Connect Excel to Power BI datasets
Microsoft Excel is the most common data analysis tool for information workers and organizations across the globe. Part of Excel’s appeal is that you can start your data journey in a few clicks, with quick calculations, data visualizations, and ad-hoc analysis.
In many organizations, data sits in multiple silos, including in Excel workbooks, across the enterprise. These silos make it hard for users to find the data they need, resulting in potential business losses.
You can discover and connect to centralized, secure data in Power BI from wherever you work, including in Microsoft Excel and Microsoft Teams. Excel and Power BI combine the versatility of Excel with the governance and security standards of Power BI. This pairing ensures that workers use the right data, securely. They can make better decisions to achieve business goals, and foster an enhanced data culture.
Access Power BI datasets in Excel
When you access Power BI datasets in Excel, the datasets inherit properties such as endorsement labels and Microsoft Information Protection labels, so the data stays secure. Datasets tagged with the labels Certified or Promoted are likely to be of better quality and more authoritative than datasets without a label.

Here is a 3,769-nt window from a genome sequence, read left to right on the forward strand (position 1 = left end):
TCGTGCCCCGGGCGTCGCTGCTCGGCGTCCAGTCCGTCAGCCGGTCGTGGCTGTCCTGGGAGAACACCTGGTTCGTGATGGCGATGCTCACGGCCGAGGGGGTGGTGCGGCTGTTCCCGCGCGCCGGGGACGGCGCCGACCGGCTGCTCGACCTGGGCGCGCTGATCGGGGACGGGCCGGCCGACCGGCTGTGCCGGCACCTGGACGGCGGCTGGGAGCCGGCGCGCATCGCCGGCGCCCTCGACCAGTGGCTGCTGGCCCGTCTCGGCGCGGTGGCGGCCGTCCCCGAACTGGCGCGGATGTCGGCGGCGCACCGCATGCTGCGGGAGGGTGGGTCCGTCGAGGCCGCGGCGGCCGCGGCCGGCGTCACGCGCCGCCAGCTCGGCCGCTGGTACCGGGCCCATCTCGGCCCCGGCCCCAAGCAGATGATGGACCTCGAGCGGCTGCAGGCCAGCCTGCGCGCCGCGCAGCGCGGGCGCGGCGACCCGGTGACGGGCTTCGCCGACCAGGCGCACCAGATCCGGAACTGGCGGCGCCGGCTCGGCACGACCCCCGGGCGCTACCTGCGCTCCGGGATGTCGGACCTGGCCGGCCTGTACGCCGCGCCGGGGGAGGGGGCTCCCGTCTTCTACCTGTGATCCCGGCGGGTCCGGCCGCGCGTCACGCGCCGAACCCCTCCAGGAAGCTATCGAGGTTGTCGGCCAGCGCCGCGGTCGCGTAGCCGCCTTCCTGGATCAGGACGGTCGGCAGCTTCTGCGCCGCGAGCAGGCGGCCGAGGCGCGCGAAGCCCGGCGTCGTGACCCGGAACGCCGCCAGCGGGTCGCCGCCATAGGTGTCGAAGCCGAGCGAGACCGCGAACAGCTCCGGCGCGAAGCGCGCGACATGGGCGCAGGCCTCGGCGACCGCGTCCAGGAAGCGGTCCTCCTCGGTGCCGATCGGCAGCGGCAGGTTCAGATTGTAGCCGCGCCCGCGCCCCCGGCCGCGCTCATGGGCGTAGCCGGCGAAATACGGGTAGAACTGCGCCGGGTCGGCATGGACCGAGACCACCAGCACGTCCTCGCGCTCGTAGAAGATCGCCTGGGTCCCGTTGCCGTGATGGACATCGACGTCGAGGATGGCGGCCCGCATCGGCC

You can connect to Power BI datasets in Excel by starting in the Power BI service or in Excel for the web or the Excel desktop app.
- Start from Power BI with Analyze in Excel
- Start from Excel for the web or the Excel desktop app.
- After you've connected, you can analyze your Power BI data in an Excel PivotTable.
Here are things to keep in mind for connecting to Power BI datasets in Excel:
Analyzing Power BI data in Excel is supported for Microsoft Excel 2010 SP1 and later.
Your dataset in Power BI must have pre-defined measures. Excel PivotTables don't support drag-and-drop aggregation of numeric fields. Read about creating measures.
Analyzing Power BI data in Excel requires that the dataset be in a Power BI Premium workspace or that you have a Power BI Pro or Premium Per User (PPU) license. To learn more about the differences in functionality between license types, take a look at the Power BI features comparison section of Power BI pricing.
You need permissions for the underlying dataset if you want to connect to Power BI datasets in Excel. You could have this permission in either of two ways:
You could have the Member role in the workspace containing the dataset.
You could have Build permission for the dataset in a workspace, or in an app that contains the dataset. Read more about Build permission for Power BI datasets.
You can only analyze Power BI data in the Excel desktop app on computers running Microsoft Windows. For computers running other operating systems, you can analyze Power BI data in Excel for the web.
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